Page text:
Staff Review: "Kingdom of Little Wounds "
Susan Cokal's "Kingdom of Little Wounds" is not for the faint of heart. Some reviewers have proclaimed that this is not a book for teens, in spite of its Printz Award. The book charts the course of the imaginary Scandinavian kingdom of Skyggehaven beginning with the oldest living daughter's wedding to seal a treaty. At the wedding feast, the queen rips the bodice of her gown and the newest seamstress is ordered to sew it up. Instead of mending the tear, the seamstress succeeds in stabbing the royal skin and is demoted to nursemaid to the sickly royal children. Recruited by the royal spymaster, the seamstress tells a tale of treason that begins the unraveling of the entire court.
Set in the late middle ages, the story is told in three female voices: The seamstress, a voiceless slave and the queen herself. Additional narration is provided by an omniscient narrator and the whole is book ended as though it is a story told to princesses before bed. However, this is neither a fairy tale nor for the squeamish. The author paints a picture of a kingdom corrupted from within by disease, lies and superstition. While the royal children die one by one from their illness (strongly suggested to be congenital syphilis), the spymaster manipulates the rest of the court, including the King, who loves him, attempting and ultimately failing to gain the throne.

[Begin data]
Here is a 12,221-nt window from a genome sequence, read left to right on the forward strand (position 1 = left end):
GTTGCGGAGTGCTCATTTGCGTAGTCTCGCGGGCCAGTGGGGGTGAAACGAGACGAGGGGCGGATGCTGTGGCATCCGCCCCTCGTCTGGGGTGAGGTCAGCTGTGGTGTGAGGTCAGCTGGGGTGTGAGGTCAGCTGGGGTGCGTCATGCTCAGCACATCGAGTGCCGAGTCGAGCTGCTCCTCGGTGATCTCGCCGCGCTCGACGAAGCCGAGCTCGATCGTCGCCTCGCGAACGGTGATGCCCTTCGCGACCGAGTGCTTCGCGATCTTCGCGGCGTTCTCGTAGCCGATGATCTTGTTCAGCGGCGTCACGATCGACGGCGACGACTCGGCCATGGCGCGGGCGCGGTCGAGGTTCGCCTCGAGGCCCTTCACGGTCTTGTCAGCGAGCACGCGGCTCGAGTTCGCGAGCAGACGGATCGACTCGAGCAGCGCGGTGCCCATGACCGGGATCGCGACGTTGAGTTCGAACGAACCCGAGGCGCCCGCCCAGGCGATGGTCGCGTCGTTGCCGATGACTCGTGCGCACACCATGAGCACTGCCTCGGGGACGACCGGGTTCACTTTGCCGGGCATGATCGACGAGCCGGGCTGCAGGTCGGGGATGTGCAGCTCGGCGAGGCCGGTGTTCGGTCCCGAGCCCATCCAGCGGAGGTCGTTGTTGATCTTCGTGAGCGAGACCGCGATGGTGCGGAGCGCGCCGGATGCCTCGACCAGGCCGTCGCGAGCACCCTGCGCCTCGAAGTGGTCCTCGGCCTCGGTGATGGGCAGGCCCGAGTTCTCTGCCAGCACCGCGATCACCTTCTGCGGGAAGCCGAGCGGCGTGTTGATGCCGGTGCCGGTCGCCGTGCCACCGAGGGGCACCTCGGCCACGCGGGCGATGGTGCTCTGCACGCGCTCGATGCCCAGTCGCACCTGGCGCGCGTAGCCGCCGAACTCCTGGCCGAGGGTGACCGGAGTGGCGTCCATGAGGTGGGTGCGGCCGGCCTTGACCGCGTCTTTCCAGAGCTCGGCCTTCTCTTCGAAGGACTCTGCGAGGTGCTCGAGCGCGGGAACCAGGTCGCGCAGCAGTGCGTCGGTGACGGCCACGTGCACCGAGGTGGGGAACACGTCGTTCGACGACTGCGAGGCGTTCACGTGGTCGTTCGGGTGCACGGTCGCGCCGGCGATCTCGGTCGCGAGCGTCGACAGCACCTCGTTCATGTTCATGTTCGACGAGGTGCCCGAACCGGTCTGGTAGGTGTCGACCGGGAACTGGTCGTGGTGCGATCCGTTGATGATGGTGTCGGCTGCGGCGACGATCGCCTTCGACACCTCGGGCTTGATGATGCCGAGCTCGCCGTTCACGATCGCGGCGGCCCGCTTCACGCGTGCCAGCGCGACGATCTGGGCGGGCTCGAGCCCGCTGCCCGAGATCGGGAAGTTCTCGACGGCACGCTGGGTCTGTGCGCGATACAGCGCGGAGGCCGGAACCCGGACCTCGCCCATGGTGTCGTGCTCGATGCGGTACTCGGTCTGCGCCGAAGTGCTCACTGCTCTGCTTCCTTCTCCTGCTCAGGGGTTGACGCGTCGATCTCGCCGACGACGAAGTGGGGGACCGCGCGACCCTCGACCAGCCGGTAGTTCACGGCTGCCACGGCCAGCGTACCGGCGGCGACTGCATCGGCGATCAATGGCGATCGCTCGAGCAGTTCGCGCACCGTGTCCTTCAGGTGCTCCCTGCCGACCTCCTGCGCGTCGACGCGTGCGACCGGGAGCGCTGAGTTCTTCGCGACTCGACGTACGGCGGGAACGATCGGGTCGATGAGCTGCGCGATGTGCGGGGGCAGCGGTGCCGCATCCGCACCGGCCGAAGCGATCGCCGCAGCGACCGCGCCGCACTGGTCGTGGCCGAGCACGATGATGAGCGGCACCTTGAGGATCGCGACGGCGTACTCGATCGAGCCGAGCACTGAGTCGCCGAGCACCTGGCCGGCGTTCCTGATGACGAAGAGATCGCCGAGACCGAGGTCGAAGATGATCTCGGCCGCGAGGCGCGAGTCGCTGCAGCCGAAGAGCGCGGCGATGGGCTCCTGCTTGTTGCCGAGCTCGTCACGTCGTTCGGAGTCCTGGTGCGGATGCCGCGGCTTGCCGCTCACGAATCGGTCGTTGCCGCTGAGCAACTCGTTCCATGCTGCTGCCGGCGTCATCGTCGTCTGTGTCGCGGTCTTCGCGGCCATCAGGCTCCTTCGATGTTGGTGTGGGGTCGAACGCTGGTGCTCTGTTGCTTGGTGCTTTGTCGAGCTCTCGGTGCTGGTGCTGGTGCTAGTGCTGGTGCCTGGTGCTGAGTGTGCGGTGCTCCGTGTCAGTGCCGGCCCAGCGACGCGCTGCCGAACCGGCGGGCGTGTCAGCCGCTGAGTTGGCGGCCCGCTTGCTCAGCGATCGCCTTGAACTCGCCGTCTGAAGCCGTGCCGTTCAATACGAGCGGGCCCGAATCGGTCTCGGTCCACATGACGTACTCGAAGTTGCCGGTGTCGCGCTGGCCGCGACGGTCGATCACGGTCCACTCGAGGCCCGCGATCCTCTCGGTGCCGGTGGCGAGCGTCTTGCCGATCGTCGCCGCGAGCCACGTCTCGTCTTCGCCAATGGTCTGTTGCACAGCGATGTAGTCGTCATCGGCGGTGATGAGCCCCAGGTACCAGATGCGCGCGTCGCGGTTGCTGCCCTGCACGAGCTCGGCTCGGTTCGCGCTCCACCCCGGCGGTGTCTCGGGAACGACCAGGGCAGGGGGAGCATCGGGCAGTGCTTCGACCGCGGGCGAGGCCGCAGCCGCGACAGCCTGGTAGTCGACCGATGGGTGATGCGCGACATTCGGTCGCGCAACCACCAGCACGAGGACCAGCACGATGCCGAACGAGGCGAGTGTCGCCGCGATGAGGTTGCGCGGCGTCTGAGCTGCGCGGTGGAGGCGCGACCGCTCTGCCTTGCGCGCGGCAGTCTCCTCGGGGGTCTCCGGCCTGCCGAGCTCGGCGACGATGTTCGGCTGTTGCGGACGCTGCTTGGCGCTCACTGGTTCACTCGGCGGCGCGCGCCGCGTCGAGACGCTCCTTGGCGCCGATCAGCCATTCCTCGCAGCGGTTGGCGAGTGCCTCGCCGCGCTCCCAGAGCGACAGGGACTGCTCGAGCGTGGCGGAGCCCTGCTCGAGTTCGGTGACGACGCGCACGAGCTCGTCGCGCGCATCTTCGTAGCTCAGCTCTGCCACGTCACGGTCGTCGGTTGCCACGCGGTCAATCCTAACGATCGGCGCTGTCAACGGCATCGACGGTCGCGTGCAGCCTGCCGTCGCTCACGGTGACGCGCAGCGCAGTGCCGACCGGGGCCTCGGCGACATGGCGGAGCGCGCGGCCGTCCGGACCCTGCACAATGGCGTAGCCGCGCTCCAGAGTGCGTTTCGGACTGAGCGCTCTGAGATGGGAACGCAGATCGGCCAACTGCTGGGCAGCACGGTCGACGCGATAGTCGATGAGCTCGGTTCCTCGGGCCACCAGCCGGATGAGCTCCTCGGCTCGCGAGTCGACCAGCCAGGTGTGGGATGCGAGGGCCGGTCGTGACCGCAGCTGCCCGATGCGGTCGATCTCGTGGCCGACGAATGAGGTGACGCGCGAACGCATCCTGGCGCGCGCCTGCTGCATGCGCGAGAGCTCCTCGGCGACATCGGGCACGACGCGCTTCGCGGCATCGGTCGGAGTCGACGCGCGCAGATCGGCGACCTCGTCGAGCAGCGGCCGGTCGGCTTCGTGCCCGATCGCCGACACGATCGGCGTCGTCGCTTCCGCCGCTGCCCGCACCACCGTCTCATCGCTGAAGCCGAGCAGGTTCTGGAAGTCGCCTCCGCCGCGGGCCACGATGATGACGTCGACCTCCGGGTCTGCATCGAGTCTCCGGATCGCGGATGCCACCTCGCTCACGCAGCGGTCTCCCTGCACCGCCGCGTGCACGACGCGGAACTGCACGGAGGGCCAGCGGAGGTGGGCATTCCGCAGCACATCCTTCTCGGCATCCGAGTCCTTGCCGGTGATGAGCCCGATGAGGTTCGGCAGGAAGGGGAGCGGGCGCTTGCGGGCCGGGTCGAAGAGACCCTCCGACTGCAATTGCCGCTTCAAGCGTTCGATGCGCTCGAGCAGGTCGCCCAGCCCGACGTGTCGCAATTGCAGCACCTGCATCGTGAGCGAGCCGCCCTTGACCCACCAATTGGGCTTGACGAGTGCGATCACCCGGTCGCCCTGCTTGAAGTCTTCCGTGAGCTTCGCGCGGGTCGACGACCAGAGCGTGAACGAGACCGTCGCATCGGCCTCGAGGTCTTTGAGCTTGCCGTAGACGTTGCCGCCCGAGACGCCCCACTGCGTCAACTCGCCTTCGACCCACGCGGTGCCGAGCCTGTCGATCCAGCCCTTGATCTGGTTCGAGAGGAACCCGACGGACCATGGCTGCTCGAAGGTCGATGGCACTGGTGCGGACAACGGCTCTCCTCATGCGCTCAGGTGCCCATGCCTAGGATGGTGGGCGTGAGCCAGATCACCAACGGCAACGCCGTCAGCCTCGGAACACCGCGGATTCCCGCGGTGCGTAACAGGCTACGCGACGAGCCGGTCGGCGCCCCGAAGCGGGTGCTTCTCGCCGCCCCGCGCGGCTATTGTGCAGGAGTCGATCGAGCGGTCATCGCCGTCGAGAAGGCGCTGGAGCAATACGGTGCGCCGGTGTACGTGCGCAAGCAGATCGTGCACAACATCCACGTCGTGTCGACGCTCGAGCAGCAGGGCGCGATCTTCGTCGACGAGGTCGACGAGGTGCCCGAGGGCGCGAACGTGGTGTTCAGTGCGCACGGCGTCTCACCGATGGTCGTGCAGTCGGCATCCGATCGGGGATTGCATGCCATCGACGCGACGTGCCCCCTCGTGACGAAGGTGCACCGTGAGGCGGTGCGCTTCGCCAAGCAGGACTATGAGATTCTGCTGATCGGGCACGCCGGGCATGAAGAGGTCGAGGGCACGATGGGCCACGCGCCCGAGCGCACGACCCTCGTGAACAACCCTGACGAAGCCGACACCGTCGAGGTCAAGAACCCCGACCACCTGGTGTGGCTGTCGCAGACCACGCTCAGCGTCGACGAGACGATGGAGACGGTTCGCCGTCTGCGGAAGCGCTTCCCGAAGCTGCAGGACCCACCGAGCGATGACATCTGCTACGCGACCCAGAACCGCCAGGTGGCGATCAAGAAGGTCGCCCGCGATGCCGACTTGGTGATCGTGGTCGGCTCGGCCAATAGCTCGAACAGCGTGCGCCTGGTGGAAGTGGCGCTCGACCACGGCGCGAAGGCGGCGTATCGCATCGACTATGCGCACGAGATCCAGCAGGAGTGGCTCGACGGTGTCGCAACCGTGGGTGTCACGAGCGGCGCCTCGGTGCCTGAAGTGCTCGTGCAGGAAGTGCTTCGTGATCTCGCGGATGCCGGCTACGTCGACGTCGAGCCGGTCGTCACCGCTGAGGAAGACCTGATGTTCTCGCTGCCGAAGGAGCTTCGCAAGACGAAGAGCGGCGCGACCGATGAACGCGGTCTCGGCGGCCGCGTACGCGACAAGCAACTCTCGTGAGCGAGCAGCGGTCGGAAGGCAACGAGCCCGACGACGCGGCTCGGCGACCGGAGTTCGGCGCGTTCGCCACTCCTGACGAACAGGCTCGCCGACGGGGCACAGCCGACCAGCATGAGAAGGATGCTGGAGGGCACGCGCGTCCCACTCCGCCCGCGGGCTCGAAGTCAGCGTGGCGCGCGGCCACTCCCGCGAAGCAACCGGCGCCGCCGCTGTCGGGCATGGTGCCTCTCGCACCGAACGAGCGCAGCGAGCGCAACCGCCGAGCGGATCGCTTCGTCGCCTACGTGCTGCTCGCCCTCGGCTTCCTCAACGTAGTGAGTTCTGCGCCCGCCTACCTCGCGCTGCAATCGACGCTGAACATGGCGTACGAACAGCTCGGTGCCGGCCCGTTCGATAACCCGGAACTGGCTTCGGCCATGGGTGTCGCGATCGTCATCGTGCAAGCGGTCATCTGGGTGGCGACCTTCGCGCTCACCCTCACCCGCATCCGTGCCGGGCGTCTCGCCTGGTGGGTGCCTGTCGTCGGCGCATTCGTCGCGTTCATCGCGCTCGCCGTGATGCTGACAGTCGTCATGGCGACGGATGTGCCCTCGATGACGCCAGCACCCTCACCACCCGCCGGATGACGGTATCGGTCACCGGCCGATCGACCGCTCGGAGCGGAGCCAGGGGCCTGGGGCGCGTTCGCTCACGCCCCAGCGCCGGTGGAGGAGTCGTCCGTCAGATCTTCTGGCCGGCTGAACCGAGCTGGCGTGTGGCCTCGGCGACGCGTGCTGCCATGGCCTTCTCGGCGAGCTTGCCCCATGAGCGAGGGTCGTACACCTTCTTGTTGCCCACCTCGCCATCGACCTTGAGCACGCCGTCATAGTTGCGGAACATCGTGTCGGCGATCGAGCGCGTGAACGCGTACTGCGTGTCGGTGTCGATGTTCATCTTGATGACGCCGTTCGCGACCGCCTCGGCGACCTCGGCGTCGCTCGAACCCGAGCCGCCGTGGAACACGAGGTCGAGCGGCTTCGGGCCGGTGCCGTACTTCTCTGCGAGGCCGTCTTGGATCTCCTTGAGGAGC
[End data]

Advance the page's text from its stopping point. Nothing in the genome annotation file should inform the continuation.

While the subject of the story is the manipulation of the court (ala "Game of Thrones") the author's realistic portrayal of life in a medieval court is well researched and well developed, down to the way the three women are used, and manipulated by the men around them, including instances of rape and coerced sexual contact. In spite of all these challenges, the three narrators ultimately succeed in finding some happiness and autonomy for themselves. But it is the writing that truly makes this book a masterpiece. The book truly deserves the Printz honor it received for the author's intricate plotting, dark setting and beautiful writing.